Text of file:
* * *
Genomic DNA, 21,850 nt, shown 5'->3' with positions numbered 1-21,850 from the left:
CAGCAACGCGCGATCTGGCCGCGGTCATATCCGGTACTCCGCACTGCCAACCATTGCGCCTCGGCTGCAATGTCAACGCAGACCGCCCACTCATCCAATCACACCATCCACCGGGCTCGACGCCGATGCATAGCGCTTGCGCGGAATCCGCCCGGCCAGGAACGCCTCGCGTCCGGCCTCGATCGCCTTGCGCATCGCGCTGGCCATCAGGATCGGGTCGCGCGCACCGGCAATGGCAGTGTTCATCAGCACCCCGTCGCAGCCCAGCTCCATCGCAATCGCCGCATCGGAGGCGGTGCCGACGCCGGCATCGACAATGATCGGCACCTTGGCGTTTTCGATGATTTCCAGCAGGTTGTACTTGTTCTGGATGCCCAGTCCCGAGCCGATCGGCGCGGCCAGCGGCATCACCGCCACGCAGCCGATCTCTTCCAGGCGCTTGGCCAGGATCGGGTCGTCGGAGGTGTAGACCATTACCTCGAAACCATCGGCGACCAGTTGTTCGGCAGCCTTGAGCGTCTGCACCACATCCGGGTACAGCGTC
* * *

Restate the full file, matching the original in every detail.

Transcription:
Genomic DNA, 21,850 nt, shown 5'->3' with positions numbered 1-21,850 from the left:
CAGCAACGCGCGATCTGGCCGCGGTCATATCCGGTACTCCGCACTGCCAACCATTGCGCCTCGGCTGCAATGTCAACGCAGACCGCCCACTCATCCAATCACACCATCCACCGGGCTCGACGCCGATGCATAGCGCTTGCGCGGAATCCGCCCGGCCAGGAACGCCTCGCGTCCGGCCTCGATCGCCTTGCGCATCGCGCTGGCCATCAGGATCGGGTCGCGCGCACCGGCAATGGCAGTGTTCATCAGCACCCCGTCGCAGCCCAGCTCCATCGCAATCGCCGCATCGGAGGCGGTGCCGACGCCGGCATCGACAATGATCGGCACCTTGGCGTTTTCGATGATTTCCAGCAGGTTGTACTTGTTCTGGATGCCCAGTCCCGAGCCGATCGGCGCGGCCAGCGGCATCACCGCCACGCAGCCGATCTCTTCCAGGCGCTTGGCCAGGATCGGGTCGTCGGAGGTGTAGACCATTACCTCGAAACCATCGGCGACCAGTTGTTCGGCAGCCTTGAGCGTCTGCACCACATCCGGGTACAGCGTC